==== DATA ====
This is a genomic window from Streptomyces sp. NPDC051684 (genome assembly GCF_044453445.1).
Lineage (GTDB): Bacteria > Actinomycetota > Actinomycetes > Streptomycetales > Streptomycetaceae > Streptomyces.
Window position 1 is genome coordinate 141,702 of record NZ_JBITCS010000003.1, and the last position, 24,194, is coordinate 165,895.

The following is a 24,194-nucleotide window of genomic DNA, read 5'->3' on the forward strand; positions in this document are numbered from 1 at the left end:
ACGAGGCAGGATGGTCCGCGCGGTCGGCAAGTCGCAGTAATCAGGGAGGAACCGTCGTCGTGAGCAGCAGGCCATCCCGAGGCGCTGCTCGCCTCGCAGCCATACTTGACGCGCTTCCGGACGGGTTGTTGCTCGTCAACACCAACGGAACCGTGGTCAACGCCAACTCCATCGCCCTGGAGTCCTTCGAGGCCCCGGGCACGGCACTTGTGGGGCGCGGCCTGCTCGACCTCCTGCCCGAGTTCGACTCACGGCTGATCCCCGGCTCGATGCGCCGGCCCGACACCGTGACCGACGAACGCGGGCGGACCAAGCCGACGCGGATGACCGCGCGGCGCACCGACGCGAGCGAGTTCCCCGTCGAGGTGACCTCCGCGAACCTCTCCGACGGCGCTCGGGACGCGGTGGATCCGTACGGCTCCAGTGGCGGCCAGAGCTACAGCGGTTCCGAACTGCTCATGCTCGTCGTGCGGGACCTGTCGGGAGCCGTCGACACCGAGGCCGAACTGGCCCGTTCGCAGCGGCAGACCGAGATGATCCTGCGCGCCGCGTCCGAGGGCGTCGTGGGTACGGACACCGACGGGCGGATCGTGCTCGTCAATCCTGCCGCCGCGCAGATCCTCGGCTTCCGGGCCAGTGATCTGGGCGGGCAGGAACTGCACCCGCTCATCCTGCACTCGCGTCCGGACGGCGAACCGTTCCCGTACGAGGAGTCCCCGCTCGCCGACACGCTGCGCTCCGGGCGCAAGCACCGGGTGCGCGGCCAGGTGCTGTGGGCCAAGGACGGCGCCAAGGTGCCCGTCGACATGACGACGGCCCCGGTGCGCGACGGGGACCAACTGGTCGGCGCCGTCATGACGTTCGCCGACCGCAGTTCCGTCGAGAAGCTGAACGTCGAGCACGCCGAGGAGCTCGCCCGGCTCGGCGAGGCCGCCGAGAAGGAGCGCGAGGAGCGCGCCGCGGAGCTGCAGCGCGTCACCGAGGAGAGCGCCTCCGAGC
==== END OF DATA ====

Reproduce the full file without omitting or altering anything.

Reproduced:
This is a genomic window from Streptomyces sp. NPDC051684 (genome assembly GCF_044453445.1).
Lineage (GTDB): Bacteria > Actinomycetota > Actinomycetes > Streptomycetales > Streptomycetaceae > Streptomyces.
Window position 1 is genome coordinate 141,702 of record NZ_JBITCS010000003.1, and the last position, 24,194, is coordinate 165,895.

The following is a 24,194-nucleotide window of genomic DNA, read 5'->3' on the forward strand; positions in this document are numbered from 1 at the left end:
ACGAGGCAGGATGGTCCGCGCGGTCGGCAAGTCGCAGTAATCAGGGAGGAACCGTCGTCGTGAGCAGCAGGCCATCCCGAGGCGCTGCTCGCCTCGCAGCCATACTTGACGCGCTTCCGGACGGGTTGTTGCTCGTCAACACCAACGGAACCGTGGTCAACGCCAACTCCATCGCCCTGGAGTCCTTCGAGGCCCCGGGCACGGCACTTGTGGGGCGCGGCCTGCTCGACCTCCTGCCCGAGTTCGACTCACGGCTGATCCCCGGCTCGATGCGCCGGCCCGACACCGTGACCGACGAACGCGGGCGGACCAAGCCGACGCGGATGACCGCGCGGCGCACCGACGCGAGCGAGTTCCCCGTCGAGGTGACCTCCGCGAACCTCTCCGACGGCGCTCGGGACGCGGTGGATCCGTACGGCTCCAGTGGCGGCCAGAGCTACAGCGGTTCCGAACTGCTCATGCTCGTCGTGCGGGACCTGTCGGGAGCCGTCGACACCGAGGCCGAACTGGCCCGTTCGCAGCGGCAGACCGAGATGATCCTGCGCGCCGCGTCCGAGGGCGTCGTGGGTACGGACACCGACGGGCGGATCGTGCTCGTCAATCCTGCCGCCGCGCAGATCCTCGGCTTCCGGGCCAGTGATCTGGGCGGGCAGGAACTGCACCCGCTCATCCTGCACTCGCGTCCGGACGGCGAACCGTTCCCGTACGAGGAGTCCCCGCTCGCCGACACGCTGCGCTCCGGGCGCAAGCACCGGGTGCGCGGCCAGGTGCTGTGGGCCAAGGACGGCGCCAAGGTGCCCGTCGACATGACGACGGCCCCGGTGCGCGACGGGGACCAACTGGTCGGCGCCGTCATGACGTTCGCCGACCGCAGTTCCGTCGAGAAGCTGAACGTCGAGCACGCCGAGGAGCTCGCCCGGCTCGGCGAGGCCGCCGAGAAGGAGCGCGAGGAGCGCGCCGCGGAGCTGCAGCGCGTCACCGAGGAGAGCGCCTCCGAGC